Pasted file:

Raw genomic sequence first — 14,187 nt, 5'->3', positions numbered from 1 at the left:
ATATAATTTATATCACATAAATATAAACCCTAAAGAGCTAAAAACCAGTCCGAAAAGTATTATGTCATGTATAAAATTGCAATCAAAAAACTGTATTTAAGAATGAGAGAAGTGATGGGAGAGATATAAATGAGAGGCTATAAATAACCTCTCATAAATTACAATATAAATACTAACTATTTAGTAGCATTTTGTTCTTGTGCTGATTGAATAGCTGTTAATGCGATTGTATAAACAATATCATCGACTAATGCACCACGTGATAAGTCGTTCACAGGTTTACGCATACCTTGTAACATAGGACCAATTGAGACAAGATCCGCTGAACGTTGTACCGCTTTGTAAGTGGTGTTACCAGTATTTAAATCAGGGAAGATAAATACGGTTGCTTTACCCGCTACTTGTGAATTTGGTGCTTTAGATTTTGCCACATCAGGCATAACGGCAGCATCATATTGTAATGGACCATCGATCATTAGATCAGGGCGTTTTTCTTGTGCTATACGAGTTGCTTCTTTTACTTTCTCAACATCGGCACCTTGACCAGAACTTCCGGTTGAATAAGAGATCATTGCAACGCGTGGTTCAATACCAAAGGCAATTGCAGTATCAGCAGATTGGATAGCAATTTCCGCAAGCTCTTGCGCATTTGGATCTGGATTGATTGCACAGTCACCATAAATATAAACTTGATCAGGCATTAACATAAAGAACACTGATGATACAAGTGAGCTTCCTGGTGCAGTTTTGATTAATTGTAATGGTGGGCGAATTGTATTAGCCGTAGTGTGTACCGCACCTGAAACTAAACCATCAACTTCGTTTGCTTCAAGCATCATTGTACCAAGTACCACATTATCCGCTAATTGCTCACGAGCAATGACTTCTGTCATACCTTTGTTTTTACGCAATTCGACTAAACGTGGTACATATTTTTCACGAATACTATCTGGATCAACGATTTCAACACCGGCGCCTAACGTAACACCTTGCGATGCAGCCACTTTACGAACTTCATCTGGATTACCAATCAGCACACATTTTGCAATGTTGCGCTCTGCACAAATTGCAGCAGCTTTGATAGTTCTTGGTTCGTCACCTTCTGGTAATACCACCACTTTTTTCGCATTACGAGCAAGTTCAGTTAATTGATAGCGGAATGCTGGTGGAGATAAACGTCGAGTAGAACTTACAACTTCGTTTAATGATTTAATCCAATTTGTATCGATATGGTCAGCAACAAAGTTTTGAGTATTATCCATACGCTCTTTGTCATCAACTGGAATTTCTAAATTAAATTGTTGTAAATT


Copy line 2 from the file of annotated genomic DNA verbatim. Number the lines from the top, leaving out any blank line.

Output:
ATATAATTTATATCACATAAATATAAACCCTAAAGAGCTAAAAACCAGTCCGAAAAGTATTATGTCATGTATAAAATTGCAATCAAAAAACTGTATTTAAGAATGAGAGAAGTGATGGGAGAGATATAAATGAGAGGCTATAAATAACCTCTCATAAATTACAATATAAATACTAACTATTTAGTAGCATTTTGTTCTTGTGCTGATTGAATAGCTGTTAATGCGATTGTATAAACAATATCATCGACTAATGCACCACGTGATAAGTCGTTCACAGGTTTACGCATACCTTGTAACATAGGACCAATTGAGACAAGATCCGCTGAACGTTGTACCGCTTTGTAAGTGGTGTTACCAGTATTTAAATCAGGGAAGATAAATACGGTTGCTTTACCCGCTACTTGTGAATTTGGTGCTTTAGATTTTGCCACATCAGGCATAACGGCAGCATCATATTGTAATGGACCATCGATCATTAGATCAGGGCGTTTTTCTTGTGCTATACGAGTTGCTTCTTTTACTTTCTCAACATCGGCACCTTGACCAGAACTTCCGGTTGAATAAGAGATCATTGCAACGCGTGGTTCAATACCAAAGGCAATTGCAGTATCAGCAGATTGGATAGCAATTTCCGCAAGCTCTTGCGCATTTGGATCTGGATTGATTGCACAGTCACCATAAATATAAACTTGATCAGGCATTAACATAAAGAACACTGATGATACAAGTGAGCTTCCTGGTGCAGTTTTGATTAATTGTAATGGTGGGCGAATTGTATTAGCCGTAGTGTGTACCGCACCTGAAACTAAACCATCAACTTCGTTTGCTTCAAGCATCATTGTACCAAGTACCACATTATCCGCTAATTGCTCACGAGCAATGACTTCTGTCATACCTTTGTTTTTACGCAATTCGACTAAACGTGGTACATATTTTTCACGAATACTATCTGGATCAACGATTTCAACACCGGCGCCTAACGTAACACCTTGCGATGCAGCCACTTTACGAACTTCATCTGGATTACCAATCAGCACACATTTTGCAATGTTGCGCTCTGCACAAATTGCAGCAGCTTTGATAGTTCTTGGTTCGTCACCTTCTGGTAATACCACCACTTTTTTCGCATTACGAGCAAGTTCAGTTAATTGATAGCGGAATGCTGGTGGAGATAAACGTCGAGTAGAACTTACAACTTCGTTTAATGATTTAATCCAATTTGTATCGATATGGTCAGCAACAAAGTTTTGAGTATTATCCATACGCTCTTTGTCATCAACTGGAATTTCTAAATTAAATTGTTGTAAATT